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As I started to write this, the European Space Agency was coming to terms with the loss of the Schiaparelli Mars lander. A breaking news item had just shown a picture captured by another satellite – NASA’s Mars Reconnaissance Orbiter – which probably shows its resting place. Schiaparelli was never supposed to last long on the surface, and the remaining component, the Trace Gas Orbiter, will continue to deliver good science for some time to come. But if I was in that team, I’d be disappointed. Since then, Elon Musk has announced what most people consider is a wildly ambitious plan to land settlers there in huge numbers.
Mars has historically proven itself to be a difficult destination to land on, but in my novels I take for granted that the problem has been solved. So this post is not at all about how to land successfully on that planet, but about how I have imagined that society will adapt to new homes, whether on Mars or further afield.
In Far from the Spaceports, and its sequel Timing, the various scattered settlements are separated by days or weeks of travel time. Destinations on the outer rim of the solar system – which so far my characters have not visited – might take a few months. This puts them in the same degree of remoteness as European ports in the age of sail, or global ones in the age of steam. They are far enough apart that you pause to think about the commitment, and ensure you have plenty to do on the journey, but not so far that they take up a significant part of your lifetime.
“That close in, it wasn’t going to last long, in planetary terms. I probably had less than fifty million years to solve the case before the whole thing crumbled into a ring of dust and pebbles. No pressure, then.”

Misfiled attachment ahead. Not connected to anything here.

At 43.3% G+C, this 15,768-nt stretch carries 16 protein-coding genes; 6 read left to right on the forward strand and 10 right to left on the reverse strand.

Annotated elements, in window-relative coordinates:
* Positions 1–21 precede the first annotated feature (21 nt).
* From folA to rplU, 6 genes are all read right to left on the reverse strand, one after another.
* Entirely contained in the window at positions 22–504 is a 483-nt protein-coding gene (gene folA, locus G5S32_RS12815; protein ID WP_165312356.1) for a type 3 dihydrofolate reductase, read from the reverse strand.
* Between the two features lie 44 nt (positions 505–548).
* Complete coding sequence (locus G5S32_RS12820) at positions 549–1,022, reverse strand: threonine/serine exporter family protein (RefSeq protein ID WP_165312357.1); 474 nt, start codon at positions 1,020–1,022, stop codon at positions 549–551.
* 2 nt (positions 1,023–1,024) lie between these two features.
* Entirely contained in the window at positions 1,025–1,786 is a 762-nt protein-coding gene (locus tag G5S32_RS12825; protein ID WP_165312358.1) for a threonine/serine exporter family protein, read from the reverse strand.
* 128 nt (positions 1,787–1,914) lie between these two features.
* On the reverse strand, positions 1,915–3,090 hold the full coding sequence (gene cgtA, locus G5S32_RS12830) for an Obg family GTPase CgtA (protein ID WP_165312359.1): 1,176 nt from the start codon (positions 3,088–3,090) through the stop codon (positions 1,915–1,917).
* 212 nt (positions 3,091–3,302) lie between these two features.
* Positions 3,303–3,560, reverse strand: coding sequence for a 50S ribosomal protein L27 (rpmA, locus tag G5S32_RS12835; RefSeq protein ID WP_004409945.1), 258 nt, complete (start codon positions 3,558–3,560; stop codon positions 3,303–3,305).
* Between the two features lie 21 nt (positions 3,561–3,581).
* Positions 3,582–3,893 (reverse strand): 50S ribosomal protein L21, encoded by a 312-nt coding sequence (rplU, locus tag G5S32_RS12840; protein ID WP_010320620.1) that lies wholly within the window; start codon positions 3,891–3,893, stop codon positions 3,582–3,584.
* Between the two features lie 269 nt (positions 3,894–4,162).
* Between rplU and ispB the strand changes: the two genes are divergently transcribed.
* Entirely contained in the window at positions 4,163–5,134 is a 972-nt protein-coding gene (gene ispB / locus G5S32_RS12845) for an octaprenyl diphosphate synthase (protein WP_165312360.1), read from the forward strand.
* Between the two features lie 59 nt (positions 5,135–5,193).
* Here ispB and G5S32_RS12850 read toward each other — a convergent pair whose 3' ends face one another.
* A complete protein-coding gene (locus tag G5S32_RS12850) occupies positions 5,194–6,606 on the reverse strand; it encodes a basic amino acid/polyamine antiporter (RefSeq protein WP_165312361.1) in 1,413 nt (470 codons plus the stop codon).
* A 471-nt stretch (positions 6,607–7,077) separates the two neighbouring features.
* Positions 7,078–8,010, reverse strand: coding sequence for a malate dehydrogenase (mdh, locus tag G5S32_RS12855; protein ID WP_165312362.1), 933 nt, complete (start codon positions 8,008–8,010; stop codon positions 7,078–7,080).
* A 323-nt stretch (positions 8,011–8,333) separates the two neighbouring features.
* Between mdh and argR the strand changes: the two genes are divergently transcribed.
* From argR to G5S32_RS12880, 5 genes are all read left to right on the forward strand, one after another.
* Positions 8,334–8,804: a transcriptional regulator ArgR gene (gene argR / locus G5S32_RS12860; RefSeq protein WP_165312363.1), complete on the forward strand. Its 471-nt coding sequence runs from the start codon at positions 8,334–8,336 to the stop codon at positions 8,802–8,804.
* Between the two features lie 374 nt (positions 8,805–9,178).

Each of the places I describe has a particular character. The Scilly Isles – a group of asteroids somewhere in the gulf between Mars and Jupiter – were originally settled to extract minerals, but these are now largely exhausted. The residents are now trying to establish a new identity based on different enterprises. Some readers have commented that there’s a very British feel to them. In passing, the occupants of the real Scilly Isles off the Cornish coast have also needed to constantly adapt to the changing economic environment around them. They have not had much success on the mining front since the Bronze Age, but have successfully found new means of livelihood as older ones die out. Fishing, kelping, cut-flower production, and tourism have all taken turns, alongside the perennial use of the sea which borders them and shapes life there.
The economic life of a place – on Earth or elsewhere – depends crucially on its geography. We know that Phobos – a tiny moon orbiting very close in to Mars – is fragile. It has a rather low density, probably because much of its interior consists of loosely packed rubble rather than solid rock. It is, in all likelihood, riddled with faults. The ground is not sound and reliable. In Timing, this fact dominates life on Phobos, and the social customs are heavily skewed around this fact. Making loud or unnecessary noise is considered a taboo, backed up by local laws. Social gatherings have developed ways for people to be together quietly. Mining of any kind is out of the question, so the economy rests on other industries – like finance. The moon happens to be largely settled by (former) Canadians, and other places tend to have populations largely drawn from one or other of Earth’s nations.